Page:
Book review: Star Wars – Death Troopers by Joe Schreiber

So here we have the Cantina Crowds first book review! And since it’s written by me, it seems fitting that it should be a Star Wars novel that gets mauled by my inexpert reviewing!

Cover art for Death Troopers

Okay, to begin with, here’s the official blurb about the book;

When the Imperial prison barge Purge–temporary home to five hundred of the galaxy’s most ruthless killers, rebels, scoundrels, and thieves–breaks down in a distant, uninhabited part of space, its only hope appears to lie with a Star Destroyer found drifting, derelict, and seemingly abandoned. But when a boarding party from the Purge is sent to scavenge for parts, only half of them come back–bringing with them a horrific disease so lethal that within hours nearly all aboard the Purge die in ways too hideous to imagine.

And death is only the beginning.

The Purge’s half-dozen survivors–two teenage brothers, a sadistic captain of the guards, a couple of rogue smugglers, and the chief medical officer, the lone woman on board–will do whatever it takes to stay alive. But nothing can prepare them for what lies waiting aboard the Star Destroyer amid its vast creaking emptiness that isn’t really empty at all. For the dead are rising: soulless, unstoppable, and unspeakably hungry.

 

This was a weird one for me, as I suspect it was for other Star Wars fans. The mixture of the zombie horror (which I don’t think I’ve ever read before) and familiar Star Wars names and faces really confused me sometimes. It didn’t detract from the book, but it did take a little getting used to. It was a bit like eating a Subway in a Pizza Hut – not a bad experience, but hard to reconcile the two in your head!

There was plenty of gore, some pretty creepy scenes, and a minimal of sci-fi jargon, so it does it’s job in the zombie/horror category pretty well. It’s a bit light on the sci-fi/Star Wars side, but I think thats intentional, the author keeping the focus of the narrative very much on the small group of survivors, and not strying out into the wider universe of rebellions, Sith, and Jedi. There’s enough references to keep Star Wars fans happy (most of the action take place on a Star Destroyer after all), but not too much background fluff to worry about. It assumes you either already know the wider backdrop, or that you don’t care, either of which works perfectly well.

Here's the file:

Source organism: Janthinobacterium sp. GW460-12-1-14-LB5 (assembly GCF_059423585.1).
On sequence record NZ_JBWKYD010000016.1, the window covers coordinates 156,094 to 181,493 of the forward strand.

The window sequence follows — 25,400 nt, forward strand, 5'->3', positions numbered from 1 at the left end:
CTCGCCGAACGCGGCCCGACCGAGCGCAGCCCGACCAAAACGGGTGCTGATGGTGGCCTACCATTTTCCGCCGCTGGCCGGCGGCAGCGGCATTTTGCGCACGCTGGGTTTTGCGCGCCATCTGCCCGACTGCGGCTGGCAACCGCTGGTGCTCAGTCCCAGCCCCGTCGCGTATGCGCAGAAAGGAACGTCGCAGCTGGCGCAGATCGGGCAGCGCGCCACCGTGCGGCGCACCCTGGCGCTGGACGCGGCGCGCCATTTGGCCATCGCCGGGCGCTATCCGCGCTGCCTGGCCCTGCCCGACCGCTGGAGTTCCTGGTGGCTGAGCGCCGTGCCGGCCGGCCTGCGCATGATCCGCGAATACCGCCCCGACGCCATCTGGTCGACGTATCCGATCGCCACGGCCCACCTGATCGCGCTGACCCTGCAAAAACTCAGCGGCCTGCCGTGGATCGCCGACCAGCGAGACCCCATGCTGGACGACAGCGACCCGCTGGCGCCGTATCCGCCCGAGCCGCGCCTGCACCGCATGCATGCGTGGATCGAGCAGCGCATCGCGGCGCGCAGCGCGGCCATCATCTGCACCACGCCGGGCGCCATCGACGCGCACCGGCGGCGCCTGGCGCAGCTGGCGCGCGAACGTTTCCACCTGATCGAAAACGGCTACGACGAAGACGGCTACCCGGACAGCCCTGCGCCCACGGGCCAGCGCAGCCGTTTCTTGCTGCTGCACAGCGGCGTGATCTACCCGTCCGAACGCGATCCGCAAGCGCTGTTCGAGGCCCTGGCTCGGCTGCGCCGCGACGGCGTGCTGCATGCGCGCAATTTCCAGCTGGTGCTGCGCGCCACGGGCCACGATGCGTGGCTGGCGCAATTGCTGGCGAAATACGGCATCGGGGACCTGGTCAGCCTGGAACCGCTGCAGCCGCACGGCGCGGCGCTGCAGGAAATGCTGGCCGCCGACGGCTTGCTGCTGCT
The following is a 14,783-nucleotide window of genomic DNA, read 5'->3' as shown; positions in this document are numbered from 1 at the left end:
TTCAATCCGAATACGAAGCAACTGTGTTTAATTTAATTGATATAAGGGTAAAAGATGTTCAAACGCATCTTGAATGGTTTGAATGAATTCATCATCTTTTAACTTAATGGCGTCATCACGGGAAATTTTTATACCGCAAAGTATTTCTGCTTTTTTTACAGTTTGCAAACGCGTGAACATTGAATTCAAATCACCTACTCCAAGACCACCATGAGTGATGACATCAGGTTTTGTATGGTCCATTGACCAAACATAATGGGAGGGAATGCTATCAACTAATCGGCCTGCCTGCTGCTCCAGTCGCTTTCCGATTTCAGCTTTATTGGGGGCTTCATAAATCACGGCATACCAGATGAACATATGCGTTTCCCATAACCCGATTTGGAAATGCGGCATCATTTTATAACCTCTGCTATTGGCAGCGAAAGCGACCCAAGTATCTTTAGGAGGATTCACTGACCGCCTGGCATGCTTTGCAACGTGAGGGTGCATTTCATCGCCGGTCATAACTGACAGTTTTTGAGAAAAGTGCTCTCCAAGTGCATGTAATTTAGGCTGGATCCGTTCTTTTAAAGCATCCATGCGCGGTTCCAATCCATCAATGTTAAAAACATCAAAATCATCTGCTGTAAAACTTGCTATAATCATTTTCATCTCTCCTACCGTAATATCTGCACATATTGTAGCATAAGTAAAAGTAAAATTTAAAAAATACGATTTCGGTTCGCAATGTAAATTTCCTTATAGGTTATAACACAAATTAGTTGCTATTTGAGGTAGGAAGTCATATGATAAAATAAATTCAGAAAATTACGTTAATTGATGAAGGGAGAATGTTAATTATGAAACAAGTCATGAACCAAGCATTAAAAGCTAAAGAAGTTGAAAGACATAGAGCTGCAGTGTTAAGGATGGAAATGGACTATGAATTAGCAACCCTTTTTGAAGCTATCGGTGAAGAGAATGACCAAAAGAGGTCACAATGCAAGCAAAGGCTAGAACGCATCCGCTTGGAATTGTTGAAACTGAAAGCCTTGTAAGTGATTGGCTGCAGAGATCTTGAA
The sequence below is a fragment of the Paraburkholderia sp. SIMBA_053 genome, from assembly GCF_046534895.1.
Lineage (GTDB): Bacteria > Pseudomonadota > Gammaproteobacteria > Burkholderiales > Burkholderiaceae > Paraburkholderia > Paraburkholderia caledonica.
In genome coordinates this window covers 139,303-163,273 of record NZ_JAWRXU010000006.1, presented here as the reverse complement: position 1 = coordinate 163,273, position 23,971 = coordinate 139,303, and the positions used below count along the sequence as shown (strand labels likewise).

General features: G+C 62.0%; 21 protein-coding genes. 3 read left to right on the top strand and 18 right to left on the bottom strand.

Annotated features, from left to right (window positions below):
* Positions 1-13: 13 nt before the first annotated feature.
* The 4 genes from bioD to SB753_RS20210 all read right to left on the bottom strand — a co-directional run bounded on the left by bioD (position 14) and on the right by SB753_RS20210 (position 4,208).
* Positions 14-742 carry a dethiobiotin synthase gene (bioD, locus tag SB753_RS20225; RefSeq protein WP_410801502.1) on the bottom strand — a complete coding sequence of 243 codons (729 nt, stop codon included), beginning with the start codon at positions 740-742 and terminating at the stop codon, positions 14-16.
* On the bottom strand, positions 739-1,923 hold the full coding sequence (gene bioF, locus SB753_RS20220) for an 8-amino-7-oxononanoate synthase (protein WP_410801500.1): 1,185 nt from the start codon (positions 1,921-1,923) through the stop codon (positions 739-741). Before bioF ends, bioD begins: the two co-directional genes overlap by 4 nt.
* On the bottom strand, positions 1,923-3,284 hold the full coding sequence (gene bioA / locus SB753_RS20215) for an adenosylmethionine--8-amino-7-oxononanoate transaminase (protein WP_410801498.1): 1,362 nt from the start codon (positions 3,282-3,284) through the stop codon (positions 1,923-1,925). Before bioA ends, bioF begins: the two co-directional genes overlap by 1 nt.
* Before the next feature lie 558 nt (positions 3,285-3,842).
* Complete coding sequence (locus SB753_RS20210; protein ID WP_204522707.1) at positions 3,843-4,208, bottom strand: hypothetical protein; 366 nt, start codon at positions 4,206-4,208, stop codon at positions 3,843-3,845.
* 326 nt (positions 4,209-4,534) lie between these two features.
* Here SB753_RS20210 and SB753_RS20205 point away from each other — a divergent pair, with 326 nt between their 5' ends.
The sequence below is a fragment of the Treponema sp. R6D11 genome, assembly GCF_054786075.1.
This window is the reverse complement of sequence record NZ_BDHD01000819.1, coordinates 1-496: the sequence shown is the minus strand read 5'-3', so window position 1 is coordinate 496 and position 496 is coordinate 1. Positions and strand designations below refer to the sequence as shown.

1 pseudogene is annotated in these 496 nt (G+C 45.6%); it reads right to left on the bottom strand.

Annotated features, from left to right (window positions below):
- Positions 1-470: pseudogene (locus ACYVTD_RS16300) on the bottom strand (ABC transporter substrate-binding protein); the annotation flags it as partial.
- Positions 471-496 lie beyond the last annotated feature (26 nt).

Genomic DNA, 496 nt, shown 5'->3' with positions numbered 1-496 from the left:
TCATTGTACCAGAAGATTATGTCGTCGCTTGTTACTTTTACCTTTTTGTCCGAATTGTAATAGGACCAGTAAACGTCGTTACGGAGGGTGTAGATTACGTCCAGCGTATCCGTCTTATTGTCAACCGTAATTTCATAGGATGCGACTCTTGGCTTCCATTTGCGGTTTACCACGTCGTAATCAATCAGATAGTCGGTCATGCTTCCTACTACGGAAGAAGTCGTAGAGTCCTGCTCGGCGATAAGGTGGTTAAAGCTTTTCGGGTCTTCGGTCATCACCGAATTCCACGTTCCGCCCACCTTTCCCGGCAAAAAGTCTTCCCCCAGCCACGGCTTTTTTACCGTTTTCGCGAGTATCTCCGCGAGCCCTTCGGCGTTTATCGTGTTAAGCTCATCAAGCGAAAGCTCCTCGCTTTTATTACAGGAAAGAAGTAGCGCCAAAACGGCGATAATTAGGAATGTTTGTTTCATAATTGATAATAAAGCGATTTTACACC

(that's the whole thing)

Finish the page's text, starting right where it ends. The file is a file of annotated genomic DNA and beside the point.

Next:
For me there were a few things that bugged me about this book;

1) Far too many coincidences – It just so happens to be Kale’s undead dad that bites him, and it just so happens to be a zombified Kale that’s chasing Trig through the air vent, Sartoris manages to catch Trig in mid air with a malfunctioning speeder, etc – that really did test the boundaries of my suspension of belief. I mean I’m all in favour of a bit of deus ex machina, and I understand that at times these crazy coincidences do happen. But seriously, there’s a limit, even for someone as ready to believe as me.

2) The characters never really felt like they developed. Han and Chewie were the same as in coutless other books (not a bad thing!), but the others never really grow beyond their roots in the first chapters. I think it’s largely down to a lack of character interaction in the story, with most of it taking place with solitary characters, or protracted sequences following their thoughts, but without really exploring them beyoind the most rudimetary levels. This made it hard to connect to the characters, and resulted in a real lack of concern for their well-being.

3) Han Solo and Chewbacca. The more dedicated Star Wars fans amongst you may have heard the gripe that everyone and everywhere in the galaxy far, far away is in some way connected to Han Solo – and this book does nothing to dispel this notion. Han and Chewie felt almost like an ad placement in this book, almost as if the editors were woried people might not get that this was a Star Wars book and had the author re-write the roles as Han and Chewie. They don’t really add much (certainly nothing any other smuggler couldn’t have brought to the party), and it actually lessens the sense of threat in the book, as we all know that they’re protected by their Character Shields, and so won’t die/get maimed/become zombies. It’s almost embarrassing to see them popping up un-needed in a book like this.

3) It’s short. I know I have a penchant for long books (I blame Robert Jordan and his Wheel of Time epics), but this bok isn’t just short on pages, it feels short when you’re reading it. There seem to be scenes missing, and sections where details and the potential for character development are trimmed down to the bare minimum needed to keep the story flowing. Even at the end I was left wanting more, but in a bad way. I wanted to know at least some of the plot details that are left hanging loose (was it all a dastardly plan by the empire? What happened to the Purge and the Star Destroyer? What is the Star Destroyer called? Why did no-one – including Han/Chewie – ever mention this again?). Perhaps they’ve deliberately done this to leave a void perfect for a sequel to fill, but to me it just feels a bit rushed.

In spite of these annoyances, it’s well worth reading, if only to see another, darker side to Star Wars novels!

Rating: 4 out of 5

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About Rooney

I'm a struggling writer/musician/producer with an over active imagination and penchant for living beyond my means! I have a love of Sci-Fi, loud music, reading, cosplay, and tattoos. View all posts by Rooney

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